SMO — On a clear day, when the sun shines brightly over Southern California and glints cool blue off the Pacific Ocean, an observer can likely find Lloyd Saunders at Santa Monica Airport.
Saunders, a Sunset Park resident, finds a rare bit of shade and watches as the small planes that populate the general aviation airport come and go.
If a plane touches down, scoots along and noses its way back into the air, he marks down the number displayed prominently on the plane's tail along with the time.
He brings a pair of binoculars with him, in case the number is tough to make out.
"That's the third one," Saunders said last month, writing down the number 353MV onto the worksheet.
Saunders is a member of a team of residents that volunteer their time to collect data for quarterly reports about flight operations at SMO that don't get captured in the monthly reports presented to the Airport Commission.
The plane in question, possibly a student pilot or just a private owner practicing maneuvers, completed three "touch and goes," a maneuver that residents like Saunders find particularly offensive.
The propensity of private pilots to practice touch and goes and fly in loops through what residents call the "flight pattern" angers locals who complain that the sound of planes constantly overhead ruins their quality of life and rains dangerous lead down over their homes.
Although figures presented to the Airport Commission show a steady drop in overall airport operations, residents have become more agitated in their desire to put a stop to the flight schools or shut the airport itself down for good.
It's become a touchstone issue in Santa Monica, which is assessing its options for the future of SMO in preparation for the arrival of 2015, a year that holds special significance for residents and City Hall alike.
That year, most leases at the airport end and City Hall believes its obligations to the Federal Aviation Administration will also expire, giving it wider latitude over the 227 acres of prime real estate in the heart of Santa Monica.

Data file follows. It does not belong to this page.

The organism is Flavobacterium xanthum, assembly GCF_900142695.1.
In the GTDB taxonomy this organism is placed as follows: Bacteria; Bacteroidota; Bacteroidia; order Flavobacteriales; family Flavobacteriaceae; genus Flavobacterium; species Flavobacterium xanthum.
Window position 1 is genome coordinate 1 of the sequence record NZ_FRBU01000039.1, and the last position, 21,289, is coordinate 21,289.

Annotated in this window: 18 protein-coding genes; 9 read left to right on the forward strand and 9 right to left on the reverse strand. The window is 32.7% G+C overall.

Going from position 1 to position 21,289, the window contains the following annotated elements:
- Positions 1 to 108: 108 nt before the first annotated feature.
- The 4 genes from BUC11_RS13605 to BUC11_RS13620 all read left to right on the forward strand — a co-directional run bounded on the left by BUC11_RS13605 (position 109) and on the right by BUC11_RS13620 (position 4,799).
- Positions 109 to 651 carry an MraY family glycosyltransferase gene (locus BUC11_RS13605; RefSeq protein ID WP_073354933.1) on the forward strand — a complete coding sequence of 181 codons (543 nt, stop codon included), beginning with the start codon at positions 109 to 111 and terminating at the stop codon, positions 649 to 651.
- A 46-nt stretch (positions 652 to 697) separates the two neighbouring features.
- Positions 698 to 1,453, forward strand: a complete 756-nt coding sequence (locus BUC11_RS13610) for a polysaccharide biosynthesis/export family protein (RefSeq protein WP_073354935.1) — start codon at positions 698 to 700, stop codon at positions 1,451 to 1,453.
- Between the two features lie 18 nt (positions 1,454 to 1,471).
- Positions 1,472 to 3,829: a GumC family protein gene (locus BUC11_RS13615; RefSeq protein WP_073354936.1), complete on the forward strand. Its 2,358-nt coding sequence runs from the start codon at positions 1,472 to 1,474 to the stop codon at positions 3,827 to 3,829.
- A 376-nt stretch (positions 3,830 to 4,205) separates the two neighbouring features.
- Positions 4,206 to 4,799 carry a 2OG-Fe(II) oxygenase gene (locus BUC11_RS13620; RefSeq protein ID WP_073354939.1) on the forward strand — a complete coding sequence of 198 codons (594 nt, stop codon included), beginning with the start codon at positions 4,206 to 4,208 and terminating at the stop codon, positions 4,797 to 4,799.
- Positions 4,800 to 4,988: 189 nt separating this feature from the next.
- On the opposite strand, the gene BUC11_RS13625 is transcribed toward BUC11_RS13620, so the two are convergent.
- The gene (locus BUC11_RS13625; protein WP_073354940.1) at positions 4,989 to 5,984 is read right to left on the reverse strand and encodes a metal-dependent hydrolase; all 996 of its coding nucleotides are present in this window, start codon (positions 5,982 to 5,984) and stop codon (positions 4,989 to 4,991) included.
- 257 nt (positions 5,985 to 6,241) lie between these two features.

At the same time, outside political forces have begun marshaling against the airport in the form of L.A. City Councilman Bill Rosendahl and more restrained State Sen. Ted Lieu.
With that light at the end of the tunnel, residents are ramping up their research and advocacy in an attempt to take their fates into their own hands.
Saunders and his wife live on a quiet street in the Sunset Park neighborhood with two dogs.
Saunders, a retired Navy man who ran a maintenance shop on an aircraft carrier is retired. His wife still runs an interior design business out of a home office in their backyard.
Sometimes the sounds of the airplanes flying overhead make it impossible to make phone calls, and the leaves on their orange trees bear a black grime that the couple attributes to plane exhaust.
While Saunders holds no ill will for the airport, he blames the flight schools for the large number of flights that disrupt his peace.
"Why can't they go farther afield?" he asked, referring to nearby airports like Whitman Airport, Hawthorne or others without the dense residential population immediately around the runways.
Santa Monicans aren't alone in their dislike of the flight schools.
Judi Russell and Lies Kraal, Venice residents who live near Lincoln Boulevard, created a garden paradise in their backyard since they moved into their home in the early 1990s.
Edible plants grow in raised beds and squirrels dart through tall stands of bamboo grown to block the view of their neighbor into their haven.
It's difficult to enjoy, however, when planes buzz over in what the women describe as an endless cacophony, punctuated by gut-wrenching moments when the noise ceases and they fear that a plane will drop out of the sky.
Kraal has gone before the Santa Monica City Council and Airport Commission, inviting the members to her home to eat lunch in the garden and hear it for themselves.
"None of you have accepted," Kraal, in a clipped tone, told the council and commission during meetings held over the past few months.
Venetians and other West Los Angeles residents are unwilling to compromise on the airport. It must be shut down, they say, particularly since they get all of the pollution and share in none of the $187.5 million in direct economic benefit generated by the airport.